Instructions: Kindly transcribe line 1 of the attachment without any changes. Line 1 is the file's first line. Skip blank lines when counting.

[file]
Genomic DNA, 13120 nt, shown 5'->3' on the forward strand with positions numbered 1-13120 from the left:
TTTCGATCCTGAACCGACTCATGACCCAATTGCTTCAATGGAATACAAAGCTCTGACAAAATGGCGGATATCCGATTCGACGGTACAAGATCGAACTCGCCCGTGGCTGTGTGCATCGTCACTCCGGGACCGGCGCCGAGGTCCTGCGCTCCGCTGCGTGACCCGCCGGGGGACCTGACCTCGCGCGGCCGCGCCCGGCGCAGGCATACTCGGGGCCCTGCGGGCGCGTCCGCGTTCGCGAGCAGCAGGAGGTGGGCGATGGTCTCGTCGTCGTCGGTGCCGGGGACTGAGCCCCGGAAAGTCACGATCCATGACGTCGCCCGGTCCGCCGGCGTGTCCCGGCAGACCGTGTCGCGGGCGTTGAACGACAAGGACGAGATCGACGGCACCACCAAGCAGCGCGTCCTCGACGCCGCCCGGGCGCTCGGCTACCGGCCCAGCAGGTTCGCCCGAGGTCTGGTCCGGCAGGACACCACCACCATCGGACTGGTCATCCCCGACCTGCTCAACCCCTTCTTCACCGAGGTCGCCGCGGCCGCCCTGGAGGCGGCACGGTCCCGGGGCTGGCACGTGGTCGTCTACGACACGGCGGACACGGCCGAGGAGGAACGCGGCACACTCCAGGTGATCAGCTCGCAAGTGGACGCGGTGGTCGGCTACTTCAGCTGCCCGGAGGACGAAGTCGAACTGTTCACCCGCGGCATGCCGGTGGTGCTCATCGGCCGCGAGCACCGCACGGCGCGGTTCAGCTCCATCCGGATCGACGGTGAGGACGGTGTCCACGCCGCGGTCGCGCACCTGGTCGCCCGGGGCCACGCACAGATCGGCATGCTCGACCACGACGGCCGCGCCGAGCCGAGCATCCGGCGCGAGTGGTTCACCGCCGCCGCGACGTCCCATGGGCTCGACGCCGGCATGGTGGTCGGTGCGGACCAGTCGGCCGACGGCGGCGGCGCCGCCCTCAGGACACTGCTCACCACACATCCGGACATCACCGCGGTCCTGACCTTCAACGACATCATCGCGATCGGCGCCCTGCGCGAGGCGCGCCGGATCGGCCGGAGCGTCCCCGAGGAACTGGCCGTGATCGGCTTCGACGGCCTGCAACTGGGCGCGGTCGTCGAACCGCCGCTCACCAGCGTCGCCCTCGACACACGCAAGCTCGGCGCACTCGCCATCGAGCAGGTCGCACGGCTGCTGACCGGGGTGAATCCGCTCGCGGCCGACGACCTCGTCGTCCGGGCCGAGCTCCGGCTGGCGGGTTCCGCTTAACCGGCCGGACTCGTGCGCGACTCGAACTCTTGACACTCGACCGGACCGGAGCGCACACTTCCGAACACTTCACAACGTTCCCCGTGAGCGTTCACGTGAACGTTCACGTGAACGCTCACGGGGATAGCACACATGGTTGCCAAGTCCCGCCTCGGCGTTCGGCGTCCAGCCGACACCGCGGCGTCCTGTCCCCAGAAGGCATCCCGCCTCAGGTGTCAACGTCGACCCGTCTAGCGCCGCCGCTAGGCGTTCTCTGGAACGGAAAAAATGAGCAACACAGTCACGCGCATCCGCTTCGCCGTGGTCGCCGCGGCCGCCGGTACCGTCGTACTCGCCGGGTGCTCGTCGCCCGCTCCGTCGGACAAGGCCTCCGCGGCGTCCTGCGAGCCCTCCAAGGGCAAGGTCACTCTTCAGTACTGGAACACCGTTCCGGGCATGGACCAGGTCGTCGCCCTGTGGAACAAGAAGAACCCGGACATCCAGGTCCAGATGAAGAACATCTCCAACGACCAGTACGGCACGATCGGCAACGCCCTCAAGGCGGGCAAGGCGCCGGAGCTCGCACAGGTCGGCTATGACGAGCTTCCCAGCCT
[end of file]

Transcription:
Genomic DNA, 13120 nt, shown 5'->3' on the forward strand with positions numbered 1-13120 from the left: